Speaking to Google Home’s

I just presented my research on investigations including Google Home devices at the SANS DFIR Summit and with that am releasing the Python script that I wrote for part of it.

My presentation was based on the fictional scenario below:


In the scenario, I was sent to a scene containing a Google Home and an Android phone. The main problem I wanted to solve was “How do I know that the Android device, that contains the Google account details, is related to the Google Home device”.

I did some digging and found this, which led me to developĀ Homespeak


What Homespeak allow you to do is send a few commands, quickly and easily, that obtain data from the home device (and I haven’t included the commands that can modify the home).

You can either log onto the network that the Home is on and query it that way (once you find the IP address), or you can reboot the Home and connect to the network that it creates when it starts up.

If you take the second route, the Home seems to scan and store the surrounding wifi networks, so just be aware if you don’t want that to be stored on the device.

The tool requires Python3 and the “Requests” library.

The most useful two commands are “info” and “bluetooth”:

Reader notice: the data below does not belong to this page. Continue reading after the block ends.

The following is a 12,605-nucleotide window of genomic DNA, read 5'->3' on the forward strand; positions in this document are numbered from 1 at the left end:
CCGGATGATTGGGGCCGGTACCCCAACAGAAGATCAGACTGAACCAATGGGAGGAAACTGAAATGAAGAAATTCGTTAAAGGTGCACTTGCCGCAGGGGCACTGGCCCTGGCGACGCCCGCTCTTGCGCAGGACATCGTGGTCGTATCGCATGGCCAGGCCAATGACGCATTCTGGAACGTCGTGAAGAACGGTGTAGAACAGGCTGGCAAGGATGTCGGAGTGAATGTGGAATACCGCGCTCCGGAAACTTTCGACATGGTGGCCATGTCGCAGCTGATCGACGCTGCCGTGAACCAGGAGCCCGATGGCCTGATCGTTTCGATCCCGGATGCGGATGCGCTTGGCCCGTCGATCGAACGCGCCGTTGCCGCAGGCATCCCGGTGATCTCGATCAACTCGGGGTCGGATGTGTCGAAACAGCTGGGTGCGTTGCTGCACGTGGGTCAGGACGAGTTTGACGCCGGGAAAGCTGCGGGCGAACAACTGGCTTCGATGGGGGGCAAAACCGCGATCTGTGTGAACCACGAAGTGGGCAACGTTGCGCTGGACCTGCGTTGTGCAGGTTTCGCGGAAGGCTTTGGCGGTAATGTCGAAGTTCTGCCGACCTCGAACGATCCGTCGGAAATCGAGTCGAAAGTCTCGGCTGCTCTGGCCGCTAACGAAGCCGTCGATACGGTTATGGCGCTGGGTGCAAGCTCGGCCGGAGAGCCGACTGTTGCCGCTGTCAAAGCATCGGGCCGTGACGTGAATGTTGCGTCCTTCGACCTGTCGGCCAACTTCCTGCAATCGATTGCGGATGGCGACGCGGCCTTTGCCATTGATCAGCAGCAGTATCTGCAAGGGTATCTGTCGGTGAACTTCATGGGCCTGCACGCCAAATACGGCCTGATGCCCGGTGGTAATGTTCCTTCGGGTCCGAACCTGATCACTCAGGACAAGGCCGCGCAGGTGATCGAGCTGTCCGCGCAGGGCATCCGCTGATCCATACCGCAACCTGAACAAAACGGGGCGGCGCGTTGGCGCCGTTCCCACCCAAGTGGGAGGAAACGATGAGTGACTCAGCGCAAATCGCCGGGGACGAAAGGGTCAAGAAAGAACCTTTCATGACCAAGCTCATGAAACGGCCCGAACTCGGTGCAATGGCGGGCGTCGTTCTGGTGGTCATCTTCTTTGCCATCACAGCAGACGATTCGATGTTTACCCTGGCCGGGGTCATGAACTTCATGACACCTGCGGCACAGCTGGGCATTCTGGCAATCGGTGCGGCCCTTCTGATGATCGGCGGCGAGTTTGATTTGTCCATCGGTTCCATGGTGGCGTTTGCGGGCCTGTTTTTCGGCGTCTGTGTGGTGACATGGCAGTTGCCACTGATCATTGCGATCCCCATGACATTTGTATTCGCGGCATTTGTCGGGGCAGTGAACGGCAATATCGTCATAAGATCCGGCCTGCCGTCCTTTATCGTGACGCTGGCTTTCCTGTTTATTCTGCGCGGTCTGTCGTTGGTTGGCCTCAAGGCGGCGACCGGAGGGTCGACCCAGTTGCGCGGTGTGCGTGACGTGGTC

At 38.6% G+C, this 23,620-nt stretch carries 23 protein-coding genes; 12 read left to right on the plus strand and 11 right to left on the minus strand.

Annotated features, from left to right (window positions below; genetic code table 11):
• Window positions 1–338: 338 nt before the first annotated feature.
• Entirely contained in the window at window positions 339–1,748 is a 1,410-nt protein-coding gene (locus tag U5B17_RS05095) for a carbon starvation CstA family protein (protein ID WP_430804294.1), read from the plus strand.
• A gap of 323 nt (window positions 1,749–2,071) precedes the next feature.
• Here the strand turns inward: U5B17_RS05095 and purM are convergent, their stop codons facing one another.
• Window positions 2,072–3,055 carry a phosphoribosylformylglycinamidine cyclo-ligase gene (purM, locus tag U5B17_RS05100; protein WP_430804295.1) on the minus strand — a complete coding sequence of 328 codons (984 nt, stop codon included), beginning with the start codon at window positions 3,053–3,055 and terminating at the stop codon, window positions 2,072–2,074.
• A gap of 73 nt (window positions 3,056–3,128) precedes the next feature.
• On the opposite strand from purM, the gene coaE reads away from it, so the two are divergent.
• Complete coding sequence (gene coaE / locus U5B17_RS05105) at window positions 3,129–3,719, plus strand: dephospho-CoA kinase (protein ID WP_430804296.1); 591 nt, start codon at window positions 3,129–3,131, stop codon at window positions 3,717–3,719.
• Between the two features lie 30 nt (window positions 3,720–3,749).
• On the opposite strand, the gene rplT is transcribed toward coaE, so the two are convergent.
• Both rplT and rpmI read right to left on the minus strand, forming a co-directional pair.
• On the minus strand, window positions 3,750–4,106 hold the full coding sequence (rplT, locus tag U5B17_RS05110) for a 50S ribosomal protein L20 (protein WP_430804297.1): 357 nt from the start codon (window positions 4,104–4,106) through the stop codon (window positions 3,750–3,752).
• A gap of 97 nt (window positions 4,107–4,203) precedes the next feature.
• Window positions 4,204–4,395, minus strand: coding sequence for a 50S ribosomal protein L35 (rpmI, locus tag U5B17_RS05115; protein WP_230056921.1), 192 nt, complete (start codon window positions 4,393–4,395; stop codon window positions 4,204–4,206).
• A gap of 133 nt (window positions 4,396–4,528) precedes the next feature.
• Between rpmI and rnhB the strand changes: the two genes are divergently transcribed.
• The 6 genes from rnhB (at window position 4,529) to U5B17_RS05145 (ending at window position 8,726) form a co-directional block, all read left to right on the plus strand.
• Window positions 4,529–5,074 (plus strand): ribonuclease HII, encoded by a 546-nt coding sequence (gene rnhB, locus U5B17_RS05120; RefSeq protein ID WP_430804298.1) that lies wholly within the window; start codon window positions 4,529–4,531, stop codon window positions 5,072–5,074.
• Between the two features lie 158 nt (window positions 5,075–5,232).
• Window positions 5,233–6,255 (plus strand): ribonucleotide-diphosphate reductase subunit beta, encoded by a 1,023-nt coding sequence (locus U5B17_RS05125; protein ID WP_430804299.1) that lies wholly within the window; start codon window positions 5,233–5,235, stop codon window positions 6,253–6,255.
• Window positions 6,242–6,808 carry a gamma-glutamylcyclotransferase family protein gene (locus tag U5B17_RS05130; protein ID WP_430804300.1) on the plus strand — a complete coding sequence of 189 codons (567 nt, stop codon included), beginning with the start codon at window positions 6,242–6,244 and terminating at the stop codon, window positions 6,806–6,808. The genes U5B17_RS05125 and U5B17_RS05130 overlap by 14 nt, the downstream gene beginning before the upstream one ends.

• Info gets you the “Cloud Device ID” which can be correlated with the device ID located within the “Home graph” file in the Android data. If the cloud device ID is found in the Home graph, then that’s the account that is linked with the home device with the corresponding ID. It’s important to note that whilst the device ID is persistent, it is refreshed if the user holds the reboot button and starts the device again. As a result, I don’t think it’s based on something like the serial number printed on the device’s base.
  • Bluetooth will get you all of the currently paired bluetooth devices, including their pairing and last connection/disconnection date, name, and MAC address. This is a great additional piece of data for tracking a persons movements. If you want deleted blueooth device you may get lucky by removing and reading the NAND flash chip.

You can run the “all” command, which for the most part works on Google Home devices, but may crash on Chromecast devices. As a result I’d recommend running “all”, “info” and “bluetooth” separately and save them into a text file.

If anyone would like more information, I’ll probably upload my slides up shortly, and SANS will be posting the video in a couple of months.

Otherwise, feel free to reach out…happy to speak to anyone that’s done some work on Home devices, especially for a proper investigation.

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